If you are also experiencing symptoms of fatigue, weight loss or fever you need to see your GP.
Causes of joint pain
Pain in one or more joints can result from a variety of causes, and whilst usually associated with increasing age, joint pain is not exclusive to the elderly.
Joint pain can be caused by injury or disease affecting any of the ligaments, bursae, or tendons surrounding the joint, or ligaments, cartilage and bones within the joint. Pain is also a feature of joint inflammation (arthritis) and infection.
Common causes include:
- Joint injuries – probably the most common cause of joint pain. It is usually the result of sport injuries, falls or simple accidents such as ‘going over your ankle’ and other similar situation where forces exerted on a joint exceed their design capabilities. Ligaments are usually damaged and the surrounding muscles and tendons may also become injured and inflamed
- Osteoarthritis – commonly known as ‘wear and tear’ arthritis, is probably the second most common cause of joint pain. It usually affects the large, weight bearing joints such as the hips and knees and also the lumbar spine and neck.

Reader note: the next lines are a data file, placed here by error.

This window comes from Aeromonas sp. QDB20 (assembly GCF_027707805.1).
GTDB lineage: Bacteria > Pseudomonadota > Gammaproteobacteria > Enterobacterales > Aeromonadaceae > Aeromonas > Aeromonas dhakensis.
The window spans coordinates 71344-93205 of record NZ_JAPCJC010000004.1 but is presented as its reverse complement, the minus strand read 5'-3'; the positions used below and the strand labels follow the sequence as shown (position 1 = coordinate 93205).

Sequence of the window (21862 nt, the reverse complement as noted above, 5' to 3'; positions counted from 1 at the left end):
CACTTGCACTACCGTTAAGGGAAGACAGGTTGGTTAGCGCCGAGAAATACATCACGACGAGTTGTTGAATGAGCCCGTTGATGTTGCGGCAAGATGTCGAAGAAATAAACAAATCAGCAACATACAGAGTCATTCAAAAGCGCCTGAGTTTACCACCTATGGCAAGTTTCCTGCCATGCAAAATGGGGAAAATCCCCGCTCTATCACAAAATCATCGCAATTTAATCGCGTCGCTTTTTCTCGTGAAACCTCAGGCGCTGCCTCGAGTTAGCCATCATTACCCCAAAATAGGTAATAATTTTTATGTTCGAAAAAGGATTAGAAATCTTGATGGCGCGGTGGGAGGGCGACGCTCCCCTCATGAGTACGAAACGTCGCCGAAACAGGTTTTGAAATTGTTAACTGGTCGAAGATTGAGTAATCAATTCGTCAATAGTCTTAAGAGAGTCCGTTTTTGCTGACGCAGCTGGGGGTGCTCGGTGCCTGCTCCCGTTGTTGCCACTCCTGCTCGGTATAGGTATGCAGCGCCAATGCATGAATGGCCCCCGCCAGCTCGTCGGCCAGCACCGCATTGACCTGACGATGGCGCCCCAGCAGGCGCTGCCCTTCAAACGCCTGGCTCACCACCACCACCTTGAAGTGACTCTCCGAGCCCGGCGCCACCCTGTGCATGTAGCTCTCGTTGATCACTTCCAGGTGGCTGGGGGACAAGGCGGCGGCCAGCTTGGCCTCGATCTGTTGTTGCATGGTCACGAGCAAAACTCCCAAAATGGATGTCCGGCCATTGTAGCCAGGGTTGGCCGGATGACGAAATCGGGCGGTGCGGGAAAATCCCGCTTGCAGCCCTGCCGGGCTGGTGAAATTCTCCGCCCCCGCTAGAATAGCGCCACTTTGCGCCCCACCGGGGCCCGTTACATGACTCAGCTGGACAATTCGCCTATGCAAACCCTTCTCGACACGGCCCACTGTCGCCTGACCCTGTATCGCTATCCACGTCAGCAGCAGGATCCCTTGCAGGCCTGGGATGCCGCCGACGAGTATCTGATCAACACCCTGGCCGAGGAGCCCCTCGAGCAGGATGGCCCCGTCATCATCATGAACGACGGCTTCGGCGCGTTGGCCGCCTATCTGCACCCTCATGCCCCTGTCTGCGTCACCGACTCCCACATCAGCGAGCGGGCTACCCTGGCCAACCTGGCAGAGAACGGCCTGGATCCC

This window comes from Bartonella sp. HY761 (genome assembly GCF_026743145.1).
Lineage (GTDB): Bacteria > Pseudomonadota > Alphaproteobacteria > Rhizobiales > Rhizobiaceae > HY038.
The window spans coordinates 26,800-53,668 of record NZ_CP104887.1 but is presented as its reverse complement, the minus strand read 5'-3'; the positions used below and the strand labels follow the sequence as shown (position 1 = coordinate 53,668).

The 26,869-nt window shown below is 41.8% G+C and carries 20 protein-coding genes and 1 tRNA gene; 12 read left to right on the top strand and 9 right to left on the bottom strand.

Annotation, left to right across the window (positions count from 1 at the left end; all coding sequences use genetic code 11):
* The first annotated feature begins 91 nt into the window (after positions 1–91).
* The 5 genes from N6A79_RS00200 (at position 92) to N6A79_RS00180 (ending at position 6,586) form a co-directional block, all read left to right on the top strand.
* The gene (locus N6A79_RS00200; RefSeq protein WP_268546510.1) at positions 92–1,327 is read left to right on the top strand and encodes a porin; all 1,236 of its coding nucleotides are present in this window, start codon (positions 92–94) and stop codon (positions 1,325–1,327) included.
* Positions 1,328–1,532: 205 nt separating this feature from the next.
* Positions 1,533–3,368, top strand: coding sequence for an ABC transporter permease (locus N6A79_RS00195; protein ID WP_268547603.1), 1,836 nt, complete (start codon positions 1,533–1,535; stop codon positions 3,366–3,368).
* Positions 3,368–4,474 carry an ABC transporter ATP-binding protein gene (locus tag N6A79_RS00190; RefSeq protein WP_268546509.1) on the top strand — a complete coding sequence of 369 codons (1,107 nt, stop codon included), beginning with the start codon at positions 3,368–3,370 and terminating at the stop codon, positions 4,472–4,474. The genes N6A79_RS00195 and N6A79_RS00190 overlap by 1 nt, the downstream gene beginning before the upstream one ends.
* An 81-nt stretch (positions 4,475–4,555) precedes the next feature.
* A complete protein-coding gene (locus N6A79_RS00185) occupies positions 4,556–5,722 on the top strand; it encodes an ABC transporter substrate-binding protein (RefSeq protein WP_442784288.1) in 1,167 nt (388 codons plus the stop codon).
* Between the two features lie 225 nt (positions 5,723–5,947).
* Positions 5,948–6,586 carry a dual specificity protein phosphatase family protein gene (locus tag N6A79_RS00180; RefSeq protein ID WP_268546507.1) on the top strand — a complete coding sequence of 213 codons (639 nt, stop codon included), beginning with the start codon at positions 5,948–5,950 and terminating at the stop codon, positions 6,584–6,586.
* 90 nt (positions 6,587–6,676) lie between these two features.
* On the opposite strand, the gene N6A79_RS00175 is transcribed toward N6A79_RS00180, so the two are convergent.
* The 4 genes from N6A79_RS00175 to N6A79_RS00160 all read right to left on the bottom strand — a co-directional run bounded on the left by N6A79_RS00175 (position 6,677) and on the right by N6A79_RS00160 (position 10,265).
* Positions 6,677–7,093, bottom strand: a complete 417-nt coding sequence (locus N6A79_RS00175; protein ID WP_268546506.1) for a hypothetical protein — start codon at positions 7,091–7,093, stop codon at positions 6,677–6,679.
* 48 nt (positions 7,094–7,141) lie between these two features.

- Rheumatoid arthritis – is an autoimmune disease and can affect people from a young age. It usually causes pain in a number of joints at the same time and tends to affect the smaller joints in the hands and feet first.
- Gout – a metabolic disorder where uric acid crystals precipitate out of the blood and settle in the joints and other tissues causing inflammation. Classically the big toe is affected, but knees, elbows and fingers can also be involved.
- Mechanical joint pain – this is where there is no disease process present and is from the musculoskeletal framework or soft tissues of a joint. Common causes can be overuse (repetitive strain) or inactivity, injury or mechanical strain such as a result of poor posture or muscle imbalance. A joint placed under mechanical strain can become inflamed and painful. For example, a person twists their knee (pain due to soft tissues injury) and because they cannot walk properly and limp they then aggravate the opposite hip (pain due to misuse, unusual use).